Biomimetic Intraneural Sensory Feedback Enhances Sensation Naturalness, Tactile Sensitivity, and Manual Dexterity in a Bidirectional Prosthesis

Giacomo Valle, Alberto Mazzoni, Francesco Iberite, Edoardo D'Anna, Ivo Strauss, Giuseppe Granata, Marco Controzzi, Francesco Clemente, Giulio Rognini, Christian Cipriani, Thomas Stieglitz, Francesco Maria Petrini, Paolo Maria Rossini, Silvestro Micera

Research output: Contribution to journalArticlepeer-review


Peripheral intraneural stimulation can provide tactile information to amputees. However, efforts are still necessary to identify encoding strategy eliciting percepts that are felt as both natural and effective for prosthesis control. Here we compared the naturalness and efficacy of different encoding strategies to deliver neural stimulation to trans-radial amputees implanted with intraneural electrodes. Biomimetic frequency modulation was perceived as more natural, while amplitude modulation enabled better performance in tasks requiring fine identification of the applied force. Notably, the optimal combination of naturalness and sensitivity of the tactile feedback can be achieved with “hybrid” encoding strategies based on simultaneous biomimetic frequency and amplitude neuromodulation. These strategies improved the gross manual dexterity of the subjects during functional task while maintaining high levels of manual accuracy. They also improved prosthesis embodiment, reducing abnormal phantom limb perceptions (“telescoping effect”). Hybrid strategies are able to provide highly sensitive and natural percepts and should be preferred. Video Abstract: Sensory encoding strategies are used to convey sensory information to upper limb amputees. Valle et al. present strategies based on biomimetic approaches that improve sensation naturalness, tactile sensitivity, manual dexterity, and prosthesis embodiment.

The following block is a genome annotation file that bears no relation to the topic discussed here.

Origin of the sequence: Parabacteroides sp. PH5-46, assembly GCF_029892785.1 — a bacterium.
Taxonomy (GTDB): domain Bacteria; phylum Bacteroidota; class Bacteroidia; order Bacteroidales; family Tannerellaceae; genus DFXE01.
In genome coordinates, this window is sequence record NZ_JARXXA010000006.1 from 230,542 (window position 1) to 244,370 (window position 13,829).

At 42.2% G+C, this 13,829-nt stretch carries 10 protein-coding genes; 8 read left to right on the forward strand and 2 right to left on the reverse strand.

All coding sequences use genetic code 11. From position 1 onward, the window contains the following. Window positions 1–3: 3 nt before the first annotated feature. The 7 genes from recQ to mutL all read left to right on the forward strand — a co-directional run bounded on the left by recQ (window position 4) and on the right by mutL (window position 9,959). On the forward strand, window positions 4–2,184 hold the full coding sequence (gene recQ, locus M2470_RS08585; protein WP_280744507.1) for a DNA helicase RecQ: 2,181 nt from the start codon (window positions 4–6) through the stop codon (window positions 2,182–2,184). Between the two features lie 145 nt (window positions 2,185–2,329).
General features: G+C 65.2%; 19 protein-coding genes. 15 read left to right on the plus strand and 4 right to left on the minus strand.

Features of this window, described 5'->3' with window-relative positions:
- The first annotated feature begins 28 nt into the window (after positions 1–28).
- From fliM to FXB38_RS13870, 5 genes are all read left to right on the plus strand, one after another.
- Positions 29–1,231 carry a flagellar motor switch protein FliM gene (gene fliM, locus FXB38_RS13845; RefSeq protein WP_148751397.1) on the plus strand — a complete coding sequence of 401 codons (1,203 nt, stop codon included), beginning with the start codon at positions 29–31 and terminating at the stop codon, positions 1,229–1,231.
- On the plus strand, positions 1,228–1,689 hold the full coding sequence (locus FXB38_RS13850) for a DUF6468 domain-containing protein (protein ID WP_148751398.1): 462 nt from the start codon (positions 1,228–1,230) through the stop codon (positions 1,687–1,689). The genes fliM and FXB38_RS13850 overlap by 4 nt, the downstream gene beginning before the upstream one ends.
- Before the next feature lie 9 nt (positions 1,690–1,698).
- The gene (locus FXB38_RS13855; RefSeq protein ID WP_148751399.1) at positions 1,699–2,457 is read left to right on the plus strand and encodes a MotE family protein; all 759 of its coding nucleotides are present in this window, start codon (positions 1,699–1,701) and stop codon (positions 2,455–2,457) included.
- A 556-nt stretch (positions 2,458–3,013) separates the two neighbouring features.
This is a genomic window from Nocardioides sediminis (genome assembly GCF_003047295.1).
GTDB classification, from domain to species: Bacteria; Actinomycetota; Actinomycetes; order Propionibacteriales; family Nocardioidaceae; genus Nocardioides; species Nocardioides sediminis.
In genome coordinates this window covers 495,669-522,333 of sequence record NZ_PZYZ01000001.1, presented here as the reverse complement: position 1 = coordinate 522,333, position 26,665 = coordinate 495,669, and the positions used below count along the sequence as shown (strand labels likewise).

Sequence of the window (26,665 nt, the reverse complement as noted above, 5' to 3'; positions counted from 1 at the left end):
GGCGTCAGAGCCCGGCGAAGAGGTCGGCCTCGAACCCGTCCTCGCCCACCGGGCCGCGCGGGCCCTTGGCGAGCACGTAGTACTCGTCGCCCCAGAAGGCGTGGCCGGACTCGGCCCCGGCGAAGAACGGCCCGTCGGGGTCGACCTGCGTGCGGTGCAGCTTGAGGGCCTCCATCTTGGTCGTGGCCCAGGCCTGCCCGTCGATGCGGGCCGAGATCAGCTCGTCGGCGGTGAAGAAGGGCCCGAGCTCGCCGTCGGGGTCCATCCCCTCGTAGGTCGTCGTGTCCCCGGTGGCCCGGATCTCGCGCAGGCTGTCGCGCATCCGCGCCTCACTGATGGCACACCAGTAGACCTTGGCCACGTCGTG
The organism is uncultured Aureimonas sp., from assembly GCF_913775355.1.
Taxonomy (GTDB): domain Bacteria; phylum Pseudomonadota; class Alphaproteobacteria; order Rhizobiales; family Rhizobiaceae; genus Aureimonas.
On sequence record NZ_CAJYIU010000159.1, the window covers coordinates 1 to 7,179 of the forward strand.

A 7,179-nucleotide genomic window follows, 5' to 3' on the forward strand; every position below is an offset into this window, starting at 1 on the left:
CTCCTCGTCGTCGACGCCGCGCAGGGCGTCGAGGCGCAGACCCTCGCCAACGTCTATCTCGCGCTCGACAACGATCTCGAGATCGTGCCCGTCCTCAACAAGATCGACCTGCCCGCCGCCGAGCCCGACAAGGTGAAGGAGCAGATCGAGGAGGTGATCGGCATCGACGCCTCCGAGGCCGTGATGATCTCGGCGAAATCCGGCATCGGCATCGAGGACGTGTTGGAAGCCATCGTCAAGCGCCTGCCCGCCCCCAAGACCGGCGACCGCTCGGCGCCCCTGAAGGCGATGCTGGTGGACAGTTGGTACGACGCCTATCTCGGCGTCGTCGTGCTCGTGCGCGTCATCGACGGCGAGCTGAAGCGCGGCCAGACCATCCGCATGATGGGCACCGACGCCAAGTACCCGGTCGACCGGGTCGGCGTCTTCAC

Original languageEnglish
Pages (from-to)37-45.e7
Issue number1
Publication statusPublished - Oct 10 2018


  • amputee
  • biomimetic
  • encoding strategies
  • hand prosthesis
  • implantable electrodes
  • mechanoreceptors models
  • neural interface
  • peripheral nerve stimulation
  • sensation naturalness
  • sensory feedback
  • tactile sensory feedback
  • upper limb amputation

ASJC Scopus subject areas

  • Neuroscience(all)


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